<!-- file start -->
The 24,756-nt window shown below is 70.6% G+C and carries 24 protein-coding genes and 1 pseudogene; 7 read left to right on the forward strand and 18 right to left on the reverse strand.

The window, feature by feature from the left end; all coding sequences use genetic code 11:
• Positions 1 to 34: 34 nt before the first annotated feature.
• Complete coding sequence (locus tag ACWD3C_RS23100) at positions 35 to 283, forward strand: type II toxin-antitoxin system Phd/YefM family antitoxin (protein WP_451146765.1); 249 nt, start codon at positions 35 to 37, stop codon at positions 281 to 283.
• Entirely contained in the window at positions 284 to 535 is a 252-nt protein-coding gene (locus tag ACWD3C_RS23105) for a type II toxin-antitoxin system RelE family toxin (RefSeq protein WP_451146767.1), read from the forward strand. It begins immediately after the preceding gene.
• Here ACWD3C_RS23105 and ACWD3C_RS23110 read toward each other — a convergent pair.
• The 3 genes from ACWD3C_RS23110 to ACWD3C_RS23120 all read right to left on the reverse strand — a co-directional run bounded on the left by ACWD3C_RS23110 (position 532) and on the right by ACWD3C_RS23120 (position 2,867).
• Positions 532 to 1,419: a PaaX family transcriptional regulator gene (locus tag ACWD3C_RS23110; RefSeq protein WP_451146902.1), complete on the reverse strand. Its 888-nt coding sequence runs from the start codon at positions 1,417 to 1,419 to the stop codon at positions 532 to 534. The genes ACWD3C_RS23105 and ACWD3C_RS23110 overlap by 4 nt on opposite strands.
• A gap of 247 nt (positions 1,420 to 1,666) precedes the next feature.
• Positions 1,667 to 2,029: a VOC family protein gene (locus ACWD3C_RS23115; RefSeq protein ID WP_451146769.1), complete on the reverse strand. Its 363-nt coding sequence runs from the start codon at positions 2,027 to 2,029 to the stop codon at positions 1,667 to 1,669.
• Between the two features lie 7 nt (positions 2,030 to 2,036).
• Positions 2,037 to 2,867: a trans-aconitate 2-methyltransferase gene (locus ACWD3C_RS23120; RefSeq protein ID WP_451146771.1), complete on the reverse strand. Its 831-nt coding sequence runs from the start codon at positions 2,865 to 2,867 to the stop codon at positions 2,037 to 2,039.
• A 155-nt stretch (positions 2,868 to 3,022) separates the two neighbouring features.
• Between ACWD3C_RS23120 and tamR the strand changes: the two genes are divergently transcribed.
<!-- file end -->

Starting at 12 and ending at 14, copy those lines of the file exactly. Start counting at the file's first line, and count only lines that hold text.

• Positions 2,037 to 2,867: a trans-aconitate 2-methyltransferase gene (locus ACWD3C_RS23120; RefSeq protein ID WP_451146771.1), complete on the reverse strand. Its 831-nt coding sequence runs from the start codon at positions 2,865 to 2,867 to the stop codon at positions 2,037 to 2,039.
• A 155-nt stretch (positions 2,868 to 3,022) separates the two neighbouring features.
• Between ACWD3C_RS23120 and tamR the strand changes: the two genes are divergently transcribed.